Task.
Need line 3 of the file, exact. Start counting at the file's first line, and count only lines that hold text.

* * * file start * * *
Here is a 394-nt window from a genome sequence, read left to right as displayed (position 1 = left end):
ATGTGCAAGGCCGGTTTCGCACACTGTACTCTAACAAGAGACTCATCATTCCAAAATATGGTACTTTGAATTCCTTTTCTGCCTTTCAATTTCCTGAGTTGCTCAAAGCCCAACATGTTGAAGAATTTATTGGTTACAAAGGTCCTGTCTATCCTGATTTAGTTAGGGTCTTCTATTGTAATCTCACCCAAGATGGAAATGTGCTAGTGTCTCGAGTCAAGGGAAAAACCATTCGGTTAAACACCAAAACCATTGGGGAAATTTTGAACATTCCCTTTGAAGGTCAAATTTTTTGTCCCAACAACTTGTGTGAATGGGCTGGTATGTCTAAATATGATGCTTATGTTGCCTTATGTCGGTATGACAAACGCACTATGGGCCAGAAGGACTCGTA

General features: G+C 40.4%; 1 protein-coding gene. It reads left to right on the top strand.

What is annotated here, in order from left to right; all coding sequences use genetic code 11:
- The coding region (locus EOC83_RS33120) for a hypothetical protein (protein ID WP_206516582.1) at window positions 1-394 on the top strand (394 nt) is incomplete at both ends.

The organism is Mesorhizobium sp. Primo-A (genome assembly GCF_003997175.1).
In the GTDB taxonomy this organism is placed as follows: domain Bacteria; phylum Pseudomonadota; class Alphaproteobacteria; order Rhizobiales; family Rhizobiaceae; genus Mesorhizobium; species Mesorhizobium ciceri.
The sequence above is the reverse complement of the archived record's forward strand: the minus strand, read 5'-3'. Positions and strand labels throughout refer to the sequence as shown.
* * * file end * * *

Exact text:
General features: G+C 40.4%; 1 protein-coding gene. It reads left to right on the top strand.